by Myca Williamson
Pur·pose the reason for which something is done or created or for which something exists
Sometimes I like to describe myself as a professional wanderer.
Not a wanderer in the sense that I am forever lost, but in the sense that I am always seeking new perspectives, challenges and ways of understanding the world around me. Perhaps this is the reason I chose fashion and the reason journalism chose me. Each bestows upon me the opportunity to tell an unheard story and create emotional experiences for myself and others.
On April 27, I was invited by award-winning journalist and stylist Leah Frazier to watch Soul Purpose, a play written and directed by Chericia Curtis. The play told the story of five uniquely different women and their struggles to overcome various hardships. It was their determination to maintain their spirituality and sisterhood that particularly touched me. Regardless of their health, relationships and family adversities, these females embodied the definition of resilience.
As I sat in the Naomi Bruton Theatre at The Black Academy of Arts and Letters, I was empowered, encouraged and inspired by the cast of incredibly strong black women. The fervor in their voices as they sang and acted their hearts out demanded that you, too, dig for your soul’s purpose.
“The entire evolution process of the women was like that of a beautiful butterfly, each woman coming into their own in their own special way,” Curtis said.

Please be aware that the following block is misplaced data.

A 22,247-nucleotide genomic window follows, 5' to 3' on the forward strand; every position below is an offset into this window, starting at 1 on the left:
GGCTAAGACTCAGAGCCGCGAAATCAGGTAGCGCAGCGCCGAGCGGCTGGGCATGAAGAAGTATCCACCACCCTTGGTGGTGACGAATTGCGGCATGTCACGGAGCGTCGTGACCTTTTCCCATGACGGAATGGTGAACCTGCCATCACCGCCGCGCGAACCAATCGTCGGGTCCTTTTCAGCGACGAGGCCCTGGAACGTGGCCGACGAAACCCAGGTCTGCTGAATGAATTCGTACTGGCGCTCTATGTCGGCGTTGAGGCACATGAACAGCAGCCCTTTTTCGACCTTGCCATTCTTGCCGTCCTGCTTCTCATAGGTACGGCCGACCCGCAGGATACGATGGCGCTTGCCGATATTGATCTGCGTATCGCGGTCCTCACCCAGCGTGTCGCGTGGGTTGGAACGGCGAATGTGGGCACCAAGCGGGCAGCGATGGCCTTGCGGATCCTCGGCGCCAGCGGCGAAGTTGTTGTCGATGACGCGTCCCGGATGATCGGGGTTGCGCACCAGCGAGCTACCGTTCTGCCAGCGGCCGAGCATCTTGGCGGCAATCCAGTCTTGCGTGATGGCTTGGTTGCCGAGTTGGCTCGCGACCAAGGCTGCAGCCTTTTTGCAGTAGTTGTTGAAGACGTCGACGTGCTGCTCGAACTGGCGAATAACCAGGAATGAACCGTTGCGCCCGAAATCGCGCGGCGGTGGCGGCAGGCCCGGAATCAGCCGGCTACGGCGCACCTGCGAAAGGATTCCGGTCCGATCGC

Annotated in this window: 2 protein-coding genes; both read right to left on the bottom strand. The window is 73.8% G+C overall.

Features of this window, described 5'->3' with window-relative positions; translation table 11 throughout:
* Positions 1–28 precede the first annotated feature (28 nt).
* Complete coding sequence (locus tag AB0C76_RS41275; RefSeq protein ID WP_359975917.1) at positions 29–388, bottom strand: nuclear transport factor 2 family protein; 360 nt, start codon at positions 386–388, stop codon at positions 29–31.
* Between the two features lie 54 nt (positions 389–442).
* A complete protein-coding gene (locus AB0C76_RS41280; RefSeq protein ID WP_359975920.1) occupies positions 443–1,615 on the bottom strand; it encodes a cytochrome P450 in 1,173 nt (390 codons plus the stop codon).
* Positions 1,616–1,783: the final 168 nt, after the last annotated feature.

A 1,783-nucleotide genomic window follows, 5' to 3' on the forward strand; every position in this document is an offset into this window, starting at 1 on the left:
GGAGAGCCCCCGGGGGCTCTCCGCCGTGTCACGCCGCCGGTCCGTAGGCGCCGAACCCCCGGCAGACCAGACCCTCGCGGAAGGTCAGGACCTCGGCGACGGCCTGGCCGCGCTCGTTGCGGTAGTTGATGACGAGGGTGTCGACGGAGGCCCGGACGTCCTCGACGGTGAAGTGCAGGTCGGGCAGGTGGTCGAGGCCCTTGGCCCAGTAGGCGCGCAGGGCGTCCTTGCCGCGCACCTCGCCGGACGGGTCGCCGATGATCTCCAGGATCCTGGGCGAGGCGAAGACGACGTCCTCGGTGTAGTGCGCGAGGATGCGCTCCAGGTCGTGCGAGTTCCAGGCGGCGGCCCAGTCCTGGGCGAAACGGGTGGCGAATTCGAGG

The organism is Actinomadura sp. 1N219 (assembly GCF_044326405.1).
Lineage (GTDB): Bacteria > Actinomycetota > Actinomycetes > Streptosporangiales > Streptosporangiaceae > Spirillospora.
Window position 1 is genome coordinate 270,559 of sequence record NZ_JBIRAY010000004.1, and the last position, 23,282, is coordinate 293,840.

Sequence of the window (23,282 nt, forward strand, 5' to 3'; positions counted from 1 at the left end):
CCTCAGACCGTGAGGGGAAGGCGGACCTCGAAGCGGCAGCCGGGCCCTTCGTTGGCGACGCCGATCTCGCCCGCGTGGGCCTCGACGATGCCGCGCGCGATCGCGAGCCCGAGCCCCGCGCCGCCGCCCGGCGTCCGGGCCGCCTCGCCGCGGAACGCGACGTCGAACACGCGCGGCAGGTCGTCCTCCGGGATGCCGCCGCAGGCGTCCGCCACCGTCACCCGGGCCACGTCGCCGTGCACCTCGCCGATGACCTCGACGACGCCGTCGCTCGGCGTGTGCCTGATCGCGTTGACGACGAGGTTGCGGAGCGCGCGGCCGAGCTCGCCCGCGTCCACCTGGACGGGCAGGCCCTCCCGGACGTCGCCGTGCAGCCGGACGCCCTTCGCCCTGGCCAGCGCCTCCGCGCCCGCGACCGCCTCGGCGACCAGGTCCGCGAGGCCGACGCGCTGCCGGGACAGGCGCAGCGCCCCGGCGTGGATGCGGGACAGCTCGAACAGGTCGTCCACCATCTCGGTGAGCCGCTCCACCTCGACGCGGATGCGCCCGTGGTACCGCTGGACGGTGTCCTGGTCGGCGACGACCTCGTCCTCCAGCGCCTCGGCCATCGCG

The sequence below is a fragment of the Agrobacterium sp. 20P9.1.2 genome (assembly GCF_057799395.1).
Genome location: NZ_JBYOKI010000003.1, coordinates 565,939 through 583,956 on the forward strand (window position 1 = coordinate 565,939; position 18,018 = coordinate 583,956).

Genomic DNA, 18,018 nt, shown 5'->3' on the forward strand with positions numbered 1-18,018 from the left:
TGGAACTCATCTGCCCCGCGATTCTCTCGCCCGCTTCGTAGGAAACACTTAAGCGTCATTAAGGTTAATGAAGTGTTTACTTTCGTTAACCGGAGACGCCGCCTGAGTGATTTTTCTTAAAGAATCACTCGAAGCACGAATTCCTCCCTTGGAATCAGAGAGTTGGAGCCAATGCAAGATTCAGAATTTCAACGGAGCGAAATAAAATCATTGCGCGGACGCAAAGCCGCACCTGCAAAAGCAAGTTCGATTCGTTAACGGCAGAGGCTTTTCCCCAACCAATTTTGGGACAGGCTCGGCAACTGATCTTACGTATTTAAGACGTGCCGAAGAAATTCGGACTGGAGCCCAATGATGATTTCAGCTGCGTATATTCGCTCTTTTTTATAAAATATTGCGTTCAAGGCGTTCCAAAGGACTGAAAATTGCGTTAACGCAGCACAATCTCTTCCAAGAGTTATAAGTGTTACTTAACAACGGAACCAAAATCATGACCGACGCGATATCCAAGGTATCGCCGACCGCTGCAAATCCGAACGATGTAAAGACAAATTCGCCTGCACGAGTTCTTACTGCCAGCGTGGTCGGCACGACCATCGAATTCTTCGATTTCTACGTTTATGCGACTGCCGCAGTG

For her, watching the women bring her work to life was truly a blessing. “My personal and spiritual connections with the women quickly became a strong sisterhood, one we will have for a lifetime,” she said.
The play touched on important topics of discussion in the black community, like interracial dating, fidelity and homosexuality. There was even a scene in which natural hair and women’s bodies were celebrated as divine and wonderfully made.
It was a true #blackexcellence moment.
“How often do we thank God for our hair texture, our skin color, our lips, our hips, our thighs?” Curtis said. “I want our young black girls growing up knowing their worth in Him, both spiritually and physically.”
In 25 scenes, Curtis and executive producer Cheryl Polote-Williamson captivated the beautiful bond built by these sisters and told a story so many of us can relate to.
“I found my soul Purpose through actively seeking God and asking Him what does He have for me?” said Polote-Williamson. “After asking the question I remained quiet and waited patiently for the answer. In the waiting, I was tested in many areas and broken in many others. Yet, at the end of the questioning, waiting and listening, I truly found my purpose.”
There’s an adage that says not all who wander are lost, and it's true. I believe every day is a new adventure, and that the obstacles set before us are simply chances to celebrate our resilience and seek out our purpose. Whether that purpose is in God, your community, or somewhere else in the universe, never stop chasing it.